by Sharon Florentine

D&I tech market grows as diversity and inclusion become a business priority

News Analysis
Mar 01, 20194 mins
C-SuiteIT LeadershipStaff Management

There's been a flurry of activity in the diversity and inclusion (D&I) technology space as the tech industry uses its strengths to address discrimination and lack of representation.

certification school pencils diversity creative team by evgeny555 getty
Credit: evgeny555 / Getty

Tech has always been uniquely positioned to address its own lack of diversity and inclusion by using the very same innovative, out-of-the-box thinking, tools and technologies that have transformed so many other industries. Thus far, though, it hasn’t seemed to make much of a dent in the problem.

But a new report from Mercer and RedThread Research offers some hopeful data about the rapidly expanding market for D&I technology. Diversity and Inclusion Technology: The Rise of a Transformative Market explores and maps the landscape of this newly emerging technology category, including top technology vendors, insights from corporate use cases, areas of focus and growth rates, according to a statement from Mercer and RedThread.

“We know that companies are renewing their focus on D&I,” says Stacia Garr, co-founder and principal analyst of RedThread Research, and co-author of the report. “As a result, we’ve seen a flood of new entrants into this market sector. There is very little insight, however, into who they are or what they are offering. We wanted to understand who the players are, exactly what problems they are trying to solve, and how successful they have been, both financially and in the eyes of their customers.”

[ Find out how your organization may be getting diversity and inclusion wrong — and how to get it right. | Learn how to define your company culture before it derails your mission. | Get the latest IT staffing, hiring, and leadership advice by signing up for our CIO newsletters. ]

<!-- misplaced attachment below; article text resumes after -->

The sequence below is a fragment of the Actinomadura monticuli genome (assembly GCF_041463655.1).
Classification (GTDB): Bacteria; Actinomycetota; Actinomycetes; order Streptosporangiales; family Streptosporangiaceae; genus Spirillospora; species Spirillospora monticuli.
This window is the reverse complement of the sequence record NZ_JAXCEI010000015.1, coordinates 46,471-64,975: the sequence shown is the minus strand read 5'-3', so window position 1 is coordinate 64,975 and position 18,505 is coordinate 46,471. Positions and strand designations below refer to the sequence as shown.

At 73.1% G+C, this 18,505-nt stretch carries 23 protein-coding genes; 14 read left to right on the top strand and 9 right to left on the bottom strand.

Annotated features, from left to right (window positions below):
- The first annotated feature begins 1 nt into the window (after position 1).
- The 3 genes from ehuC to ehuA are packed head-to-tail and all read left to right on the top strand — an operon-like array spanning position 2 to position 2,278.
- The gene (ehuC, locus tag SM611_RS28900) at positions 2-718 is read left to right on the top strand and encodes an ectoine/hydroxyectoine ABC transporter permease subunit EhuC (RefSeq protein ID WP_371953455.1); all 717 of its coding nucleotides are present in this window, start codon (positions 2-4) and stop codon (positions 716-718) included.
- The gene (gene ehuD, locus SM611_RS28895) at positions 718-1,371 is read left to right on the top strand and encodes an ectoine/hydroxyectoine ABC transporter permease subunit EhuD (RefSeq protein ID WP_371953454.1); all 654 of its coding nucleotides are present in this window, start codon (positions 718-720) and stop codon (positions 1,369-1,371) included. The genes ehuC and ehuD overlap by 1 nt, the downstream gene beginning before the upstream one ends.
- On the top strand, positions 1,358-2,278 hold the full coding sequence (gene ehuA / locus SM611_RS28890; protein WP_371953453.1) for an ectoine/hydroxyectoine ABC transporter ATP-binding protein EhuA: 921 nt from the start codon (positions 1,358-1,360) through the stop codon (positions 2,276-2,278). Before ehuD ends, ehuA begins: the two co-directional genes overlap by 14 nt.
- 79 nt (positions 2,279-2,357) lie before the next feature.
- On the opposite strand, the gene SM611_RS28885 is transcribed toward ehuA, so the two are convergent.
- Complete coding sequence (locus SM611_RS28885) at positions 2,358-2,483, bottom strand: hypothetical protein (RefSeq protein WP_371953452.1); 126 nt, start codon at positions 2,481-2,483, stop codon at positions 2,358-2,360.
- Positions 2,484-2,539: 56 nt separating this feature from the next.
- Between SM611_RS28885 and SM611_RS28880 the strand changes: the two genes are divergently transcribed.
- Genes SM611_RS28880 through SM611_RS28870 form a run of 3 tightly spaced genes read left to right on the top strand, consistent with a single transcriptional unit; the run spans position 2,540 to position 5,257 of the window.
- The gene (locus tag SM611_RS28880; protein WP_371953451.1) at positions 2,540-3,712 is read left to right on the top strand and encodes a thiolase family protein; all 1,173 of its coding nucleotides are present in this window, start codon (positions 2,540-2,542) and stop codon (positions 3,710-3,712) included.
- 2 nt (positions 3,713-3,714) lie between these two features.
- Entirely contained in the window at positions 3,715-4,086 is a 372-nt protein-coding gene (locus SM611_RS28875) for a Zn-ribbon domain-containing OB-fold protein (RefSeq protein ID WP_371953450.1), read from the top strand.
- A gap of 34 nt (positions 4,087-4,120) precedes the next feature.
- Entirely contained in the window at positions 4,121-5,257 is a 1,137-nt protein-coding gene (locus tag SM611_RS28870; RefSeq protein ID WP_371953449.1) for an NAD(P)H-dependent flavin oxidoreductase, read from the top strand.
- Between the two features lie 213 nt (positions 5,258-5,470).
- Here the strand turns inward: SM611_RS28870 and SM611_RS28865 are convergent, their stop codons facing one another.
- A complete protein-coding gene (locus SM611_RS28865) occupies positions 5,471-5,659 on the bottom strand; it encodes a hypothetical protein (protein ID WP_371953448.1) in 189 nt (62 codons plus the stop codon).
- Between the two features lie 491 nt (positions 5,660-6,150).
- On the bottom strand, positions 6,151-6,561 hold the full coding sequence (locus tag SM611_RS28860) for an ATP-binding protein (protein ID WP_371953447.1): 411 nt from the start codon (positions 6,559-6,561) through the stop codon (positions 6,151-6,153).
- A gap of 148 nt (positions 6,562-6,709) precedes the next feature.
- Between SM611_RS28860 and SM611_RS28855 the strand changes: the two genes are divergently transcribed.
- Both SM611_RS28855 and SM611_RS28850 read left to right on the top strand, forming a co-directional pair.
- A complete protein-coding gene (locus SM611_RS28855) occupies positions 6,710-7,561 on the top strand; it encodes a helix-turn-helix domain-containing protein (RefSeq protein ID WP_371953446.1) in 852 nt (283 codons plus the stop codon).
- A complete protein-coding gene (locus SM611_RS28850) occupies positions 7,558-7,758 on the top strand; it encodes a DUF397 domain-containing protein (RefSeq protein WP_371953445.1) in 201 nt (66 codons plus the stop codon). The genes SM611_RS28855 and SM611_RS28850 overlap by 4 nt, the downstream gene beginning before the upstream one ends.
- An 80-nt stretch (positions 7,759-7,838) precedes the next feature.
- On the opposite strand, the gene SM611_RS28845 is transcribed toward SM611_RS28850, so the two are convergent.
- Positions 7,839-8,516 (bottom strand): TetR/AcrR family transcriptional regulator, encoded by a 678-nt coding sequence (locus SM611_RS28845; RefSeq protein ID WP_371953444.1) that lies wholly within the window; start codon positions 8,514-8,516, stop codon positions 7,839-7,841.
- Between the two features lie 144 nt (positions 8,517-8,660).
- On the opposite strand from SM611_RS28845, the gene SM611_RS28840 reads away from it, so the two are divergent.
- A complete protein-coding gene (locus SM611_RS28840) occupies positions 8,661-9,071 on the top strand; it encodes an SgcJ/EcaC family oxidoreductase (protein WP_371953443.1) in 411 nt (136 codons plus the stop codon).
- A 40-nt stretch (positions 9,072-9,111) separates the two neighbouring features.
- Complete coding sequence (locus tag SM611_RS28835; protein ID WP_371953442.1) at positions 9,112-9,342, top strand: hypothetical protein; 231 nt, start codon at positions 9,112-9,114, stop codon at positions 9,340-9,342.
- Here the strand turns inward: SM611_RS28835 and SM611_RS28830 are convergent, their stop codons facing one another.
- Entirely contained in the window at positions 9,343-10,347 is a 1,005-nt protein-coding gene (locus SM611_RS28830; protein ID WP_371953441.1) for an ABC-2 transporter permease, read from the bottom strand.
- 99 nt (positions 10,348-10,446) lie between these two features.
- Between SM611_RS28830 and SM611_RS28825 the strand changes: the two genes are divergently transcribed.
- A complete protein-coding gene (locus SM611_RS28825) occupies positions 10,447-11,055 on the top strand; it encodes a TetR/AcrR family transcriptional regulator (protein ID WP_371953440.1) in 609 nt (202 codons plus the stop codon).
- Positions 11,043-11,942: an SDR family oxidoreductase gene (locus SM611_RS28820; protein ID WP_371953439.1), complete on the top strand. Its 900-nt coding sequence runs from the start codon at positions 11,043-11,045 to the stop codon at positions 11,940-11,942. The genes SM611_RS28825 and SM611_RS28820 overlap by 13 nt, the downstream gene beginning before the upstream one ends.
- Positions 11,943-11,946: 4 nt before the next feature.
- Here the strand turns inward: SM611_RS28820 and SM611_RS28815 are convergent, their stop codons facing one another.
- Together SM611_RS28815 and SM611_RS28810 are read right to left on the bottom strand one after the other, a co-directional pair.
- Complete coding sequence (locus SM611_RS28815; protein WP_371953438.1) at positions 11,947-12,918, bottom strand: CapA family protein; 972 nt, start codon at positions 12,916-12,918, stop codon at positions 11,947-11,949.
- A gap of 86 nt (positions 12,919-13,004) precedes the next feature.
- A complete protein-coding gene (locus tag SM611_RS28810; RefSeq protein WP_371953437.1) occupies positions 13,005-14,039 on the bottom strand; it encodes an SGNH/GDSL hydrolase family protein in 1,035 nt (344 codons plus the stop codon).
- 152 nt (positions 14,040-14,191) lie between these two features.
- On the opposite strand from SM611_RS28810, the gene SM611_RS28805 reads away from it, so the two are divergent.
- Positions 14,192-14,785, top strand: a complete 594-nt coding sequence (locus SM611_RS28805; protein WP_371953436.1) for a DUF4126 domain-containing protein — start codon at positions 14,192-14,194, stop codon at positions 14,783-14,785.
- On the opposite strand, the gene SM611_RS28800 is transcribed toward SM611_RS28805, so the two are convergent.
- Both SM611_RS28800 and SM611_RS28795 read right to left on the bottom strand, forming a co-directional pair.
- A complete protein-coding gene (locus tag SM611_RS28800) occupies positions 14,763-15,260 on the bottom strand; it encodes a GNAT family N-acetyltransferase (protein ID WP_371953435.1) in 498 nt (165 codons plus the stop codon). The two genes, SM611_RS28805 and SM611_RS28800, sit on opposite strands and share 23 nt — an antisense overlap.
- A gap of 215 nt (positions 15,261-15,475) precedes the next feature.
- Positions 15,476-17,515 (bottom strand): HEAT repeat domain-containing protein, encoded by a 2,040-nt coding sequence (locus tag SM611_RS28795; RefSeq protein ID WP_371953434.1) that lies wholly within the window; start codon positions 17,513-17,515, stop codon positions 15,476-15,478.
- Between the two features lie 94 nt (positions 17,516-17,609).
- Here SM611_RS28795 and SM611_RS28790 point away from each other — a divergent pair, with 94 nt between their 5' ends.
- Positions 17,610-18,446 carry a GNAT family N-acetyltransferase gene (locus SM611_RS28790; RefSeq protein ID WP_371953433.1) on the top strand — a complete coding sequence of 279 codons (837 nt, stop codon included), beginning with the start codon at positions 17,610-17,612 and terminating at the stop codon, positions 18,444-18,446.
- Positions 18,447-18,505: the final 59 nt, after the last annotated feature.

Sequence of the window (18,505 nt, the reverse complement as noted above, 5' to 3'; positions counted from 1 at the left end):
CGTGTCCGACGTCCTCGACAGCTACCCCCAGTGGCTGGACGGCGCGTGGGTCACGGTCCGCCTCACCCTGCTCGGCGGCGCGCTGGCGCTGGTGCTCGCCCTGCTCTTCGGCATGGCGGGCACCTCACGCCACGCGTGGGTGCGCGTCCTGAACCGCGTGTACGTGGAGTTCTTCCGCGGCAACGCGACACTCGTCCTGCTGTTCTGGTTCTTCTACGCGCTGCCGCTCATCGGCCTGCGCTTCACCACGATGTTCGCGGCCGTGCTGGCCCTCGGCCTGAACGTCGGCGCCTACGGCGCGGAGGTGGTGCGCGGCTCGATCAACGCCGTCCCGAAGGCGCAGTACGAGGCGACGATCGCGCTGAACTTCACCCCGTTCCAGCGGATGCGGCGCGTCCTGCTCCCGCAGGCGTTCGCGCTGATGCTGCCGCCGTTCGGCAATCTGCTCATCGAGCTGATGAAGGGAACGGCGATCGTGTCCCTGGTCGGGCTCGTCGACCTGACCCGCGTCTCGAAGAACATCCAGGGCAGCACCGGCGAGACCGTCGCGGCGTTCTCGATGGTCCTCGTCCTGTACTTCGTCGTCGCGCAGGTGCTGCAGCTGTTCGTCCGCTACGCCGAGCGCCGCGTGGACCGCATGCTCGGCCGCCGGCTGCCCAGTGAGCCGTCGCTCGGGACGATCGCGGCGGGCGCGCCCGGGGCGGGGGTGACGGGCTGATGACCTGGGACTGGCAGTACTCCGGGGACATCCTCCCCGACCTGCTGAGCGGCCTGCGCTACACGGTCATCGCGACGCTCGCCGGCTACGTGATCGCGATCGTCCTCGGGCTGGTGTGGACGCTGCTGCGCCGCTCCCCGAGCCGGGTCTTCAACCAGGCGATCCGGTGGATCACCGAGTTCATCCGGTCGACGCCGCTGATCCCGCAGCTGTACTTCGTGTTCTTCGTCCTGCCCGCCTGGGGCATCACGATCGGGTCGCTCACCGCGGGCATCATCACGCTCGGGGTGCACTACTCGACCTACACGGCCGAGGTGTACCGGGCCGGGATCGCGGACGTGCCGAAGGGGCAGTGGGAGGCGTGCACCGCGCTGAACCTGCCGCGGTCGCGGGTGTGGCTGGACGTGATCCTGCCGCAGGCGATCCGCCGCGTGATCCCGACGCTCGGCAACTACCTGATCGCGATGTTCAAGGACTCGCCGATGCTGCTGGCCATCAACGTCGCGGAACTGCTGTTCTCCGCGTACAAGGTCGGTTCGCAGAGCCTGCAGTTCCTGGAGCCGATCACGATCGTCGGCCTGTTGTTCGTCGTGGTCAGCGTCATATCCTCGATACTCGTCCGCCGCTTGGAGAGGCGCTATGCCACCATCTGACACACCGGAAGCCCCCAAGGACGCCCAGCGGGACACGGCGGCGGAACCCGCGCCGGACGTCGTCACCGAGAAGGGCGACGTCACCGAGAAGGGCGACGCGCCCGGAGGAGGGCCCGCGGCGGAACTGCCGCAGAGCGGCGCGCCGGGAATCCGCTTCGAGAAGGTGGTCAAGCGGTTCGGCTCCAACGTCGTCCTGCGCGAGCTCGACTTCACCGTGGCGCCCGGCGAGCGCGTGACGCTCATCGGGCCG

Key findings from the report reveal that the D&I technology market is quickly expanding, but it is also fragmented. As of 2018, the global market size was approximately $100 million and growing. The majority (60 percent) of the 105 vendors surveyed are small companies with fewer than 50 employees, are less than 4 years old, and serve customers in finance/banking, technology and the professional services industries, according to the research. One in four of these vendors (approximately 25 percent) are seeing 100 percent or higher year-over-year growth, the survey reveals.

This is pretty good news, not just for the D&I tech vendors themselves, but for the industry as a whole and for these D&I vendors’ customers outside of the tech industry. It means these customers are finally beginning to take D&I seriously and making actual investments in technology to help them address the issues across industries.  

“Diversity and inclusion has long been a priority for many of our clients and other organizations,” said Carole Jackson, co-author of the report and senior principal in Mercer’s Diversity & Inclusion consulting practice. “But it wasn’t always a top ‘business priority’ for CEOs. It was often considered ‘the right thing to do’ and with that came nominal budgets and superficial support from leaders. With more and more research demonstrating a direct link between greater diversity and improved business results, CEOs are putting real budgets in place to eliminate bias, ensuring equity in all talent processes, and demanding inclusive working environments. This is proving to be the fuel for change and creating space for these technologies to grow.”

I’ve always maintained that there shouldn’t have to be a “business case” made for companies to do the right thing, but if that’s what it takes to finally persuade the “old boys club” to sit up and take notice and put real money behind these initiatives, then I guess it’s better than nothing.

More on workplace diversity: